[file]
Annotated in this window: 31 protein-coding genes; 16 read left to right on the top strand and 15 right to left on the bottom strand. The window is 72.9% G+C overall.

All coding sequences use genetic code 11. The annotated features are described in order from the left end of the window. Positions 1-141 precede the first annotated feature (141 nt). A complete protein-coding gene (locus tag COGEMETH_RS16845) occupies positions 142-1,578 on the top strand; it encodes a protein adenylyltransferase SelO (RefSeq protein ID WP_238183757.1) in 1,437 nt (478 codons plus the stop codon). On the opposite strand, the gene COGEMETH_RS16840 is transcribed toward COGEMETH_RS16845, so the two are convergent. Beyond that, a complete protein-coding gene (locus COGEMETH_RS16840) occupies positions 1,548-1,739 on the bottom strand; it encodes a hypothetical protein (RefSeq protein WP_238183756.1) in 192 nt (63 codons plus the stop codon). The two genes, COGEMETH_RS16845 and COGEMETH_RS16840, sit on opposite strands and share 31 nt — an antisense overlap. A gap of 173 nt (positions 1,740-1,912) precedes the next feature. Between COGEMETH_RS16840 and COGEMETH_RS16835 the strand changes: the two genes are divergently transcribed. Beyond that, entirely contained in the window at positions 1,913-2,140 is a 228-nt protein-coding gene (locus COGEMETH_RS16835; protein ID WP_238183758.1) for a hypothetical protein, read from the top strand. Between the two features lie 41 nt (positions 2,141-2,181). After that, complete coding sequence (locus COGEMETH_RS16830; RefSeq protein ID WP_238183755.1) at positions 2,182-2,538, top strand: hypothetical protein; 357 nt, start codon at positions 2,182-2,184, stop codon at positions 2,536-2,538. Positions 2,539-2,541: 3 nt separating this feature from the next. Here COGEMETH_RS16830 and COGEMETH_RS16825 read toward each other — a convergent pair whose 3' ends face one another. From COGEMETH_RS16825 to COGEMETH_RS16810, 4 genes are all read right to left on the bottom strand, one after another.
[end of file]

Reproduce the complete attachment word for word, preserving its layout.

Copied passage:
Annotated in this window: 31 protein-coding genes; 16 read left to right on the top strand and 15 right to left on the bottom strand. The window is 72.9% G+C overall.

All coding sequences use genetic code 11. The annotated features are described in order from the left end of the window. Positions 1-141 precede the first annotated feature (141 nt). A complete protein-coding gene (locus tag COGEMETH_RS16845) occupies positions 142-1,578 on the top strand; it encodes a protein adenylyltransferase SelO (RefSeq protein ID WP_238183757.1) in 1,437 nt (478 codons plus the stop codon). On the opposite strand, the gene COGEMETH_RS16840 is transcribed toward COGEMETH_RS16845, so the two are convergent. Beyond that, a complete protein-coding gene (locus COGEMETH_RS16840) occupies positions 1,548-1,739 on the bottom strand; it encodes a hypothetical protein (RefSeq protein WP_238183756.1) in 192 nt (63 codons plus the stop codon). The two genes, COGEMETH_RS16845 and COGEMETH_RS16840, sit on opposite strands and share 31 nt — an antisense overlap. A gap of 173 nt (positions 1,740-1,912) precedes the next feature. Between COGEMETH_RS16840 and COGEMETH_RS16835 the strand changes: the two genes are divergently transcribed. Beyond that, entirely contained in the window at positions 1,913-2,140 is a 228-nt protein-coding gene (locus COGEMETH_RS16835; protein ID WP_238183758.1) for a hypothetical protein, read from the top strand. Between the two features lie 41 nt (positions 2,141-2,181). After that, complete coding sequence (locus COGEMETH_RS16830; RefSeq protein ID WP_238183755.1) at positions 2,182-2,538, top strand: hypothetical protein; 357 nt, start codon at positions 2,182-2,184, stop codon at positions 2,536-2,538. Positions 2,539-2,541: 3 nt separating this feature from the next. Here COGEMETH_RS16830 and COGEMETH_RS16825 read toward each other — a convergent pair whose 3' ends face one another. From COGEMETH_RS16825 to COGEMETH_RS16810, 4 genes are all read right to left on the bottom strand, one after another.